Think you need to be in a big city to make a success of your start-up? Get with the times. Remote working and relocation were becoming ever more popular even before the pandemic. And a brainy bunch in a surfing spot 30 minutes from Lisbon are riding the crest of a wave to create a technology hotspot.
The former fishing hamlet of Ericeira, about 45km north along the coast from Lisbon, is a surfing mecca, famed for its consistently high-quality waves. But recently it has been attracting more than just surfing types and weekenders, with increasing numbers of entrepreneurs choosing the laid-back town as the perfect base for both raising a family and starting a business. “During the pandemic we saw many digital nomads here,” says Mariana Ricciardi, founder of Salt Studio, a co-working space in the town. “Web developers, programmers, data analysts – people whose work allowed them to be remote for the lockdown months. Now most of our members are either setting up their own businesses and relocating permanently – or are in talks with their employers to do so.”
Ricciardi opened Salt Studio in 2019 after she opted out of her small Lisbon apartment to try life by the sea. “When I arrived, I was working as a freelancer and it was impossible to find anywhere decent to work from,” she says. “I had two children at home and needed a quiet space. I thought that if I’m having this problem, others must be too.” Ricciardi’s hunch paid off: shortly after opening the site she was managing a waiting list of mostly northern Europeans in dire need of a desk, a good internet connection and a sense of community.
Trying out your skills on a board is a must for anyone arriving in town. Here are the three spots that will get you ready for the sea:
This shop, event space and skate park cemented Ericeira’s reputation as a hub for surf culture in Europe. This is where you’ll find the biggest selection of gear in town as well as foreigners and locals mingling over poké bowls, beer and live music on most evenings.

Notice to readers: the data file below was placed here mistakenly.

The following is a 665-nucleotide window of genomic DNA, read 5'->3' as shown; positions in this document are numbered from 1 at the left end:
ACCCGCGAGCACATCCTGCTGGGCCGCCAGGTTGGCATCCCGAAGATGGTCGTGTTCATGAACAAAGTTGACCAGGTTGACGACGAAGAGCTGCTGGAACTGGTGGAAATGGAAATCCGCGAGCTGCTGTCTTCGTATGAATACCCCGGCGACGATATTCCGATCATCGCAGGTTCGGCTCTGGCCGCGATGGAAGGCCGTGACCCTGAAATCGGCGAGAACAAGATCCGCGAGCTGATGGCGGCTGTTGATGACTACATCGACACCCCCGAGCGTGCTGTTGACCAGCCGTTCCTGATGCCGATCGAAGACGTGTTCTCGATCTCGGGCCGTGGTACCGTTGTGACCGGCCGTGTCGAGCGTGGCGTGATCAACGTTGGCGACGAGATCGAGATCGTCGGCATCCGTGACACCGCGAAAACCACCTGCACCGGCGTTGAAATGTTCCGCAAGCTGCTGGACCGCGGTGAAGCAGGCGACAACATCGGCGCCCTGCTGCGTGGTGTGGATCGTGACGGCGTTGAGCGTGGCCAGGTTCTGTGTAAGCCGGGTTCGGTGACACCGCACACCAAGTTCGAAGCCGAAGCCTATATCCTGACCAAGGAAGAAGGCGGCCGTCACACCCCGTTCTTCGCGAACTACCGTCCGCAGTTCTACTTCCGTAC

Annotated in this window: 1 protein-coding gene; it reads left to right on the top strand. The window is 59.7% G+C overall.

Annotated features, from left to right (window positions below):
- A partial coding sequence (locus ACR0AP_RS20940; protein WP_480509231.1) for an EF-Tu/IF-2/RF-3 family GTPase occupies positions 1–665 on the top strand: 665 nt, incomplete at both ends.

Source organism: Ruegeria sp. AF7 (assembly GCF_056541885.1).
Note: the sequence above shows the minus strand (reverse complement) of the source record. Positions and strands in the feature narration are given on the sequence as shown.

Largo São Sebastião 36A
This small shop has a loyal following thanks to its discerning and stylish selection of surf-related products and brands. Here you’ll find boards by renowned international shapers, as well as premium Australian and Californian wetsuits and a variety of coffee-table books and magazines on surf lifestyle.
A brand that has been making classic surfboards by hand in Ericeira since 2009. It also regularly invites international shapers to work at the craftsmen corner within the shop.
Ricciardi wasn’t the first to harness Ericeira’s potential as a business hub. In 2015 the town hall inaugurated Ericeira Business Factory, a small incubator. Inside a typical blue-and-white house, Dutchman Lourens Boot is working on Sponsh, the start-up he founded three years ago that tackles water shortages by exploring ways to capture air vapour. A few years earlier, Boot had reached a turning point in his career and later took an extended roadtrip in Portugal with his wife. It was during that trip that the idea for Sponsh was born. “We passed by so many areas stricken by droughts and fires, yet every time we would wake up in the morning, the stuff we had left outside the camper van was soaking wet,” he says. “I started researching this and found a Portuguese woman who had been developing a textile that can absorb humidity directly from the air.”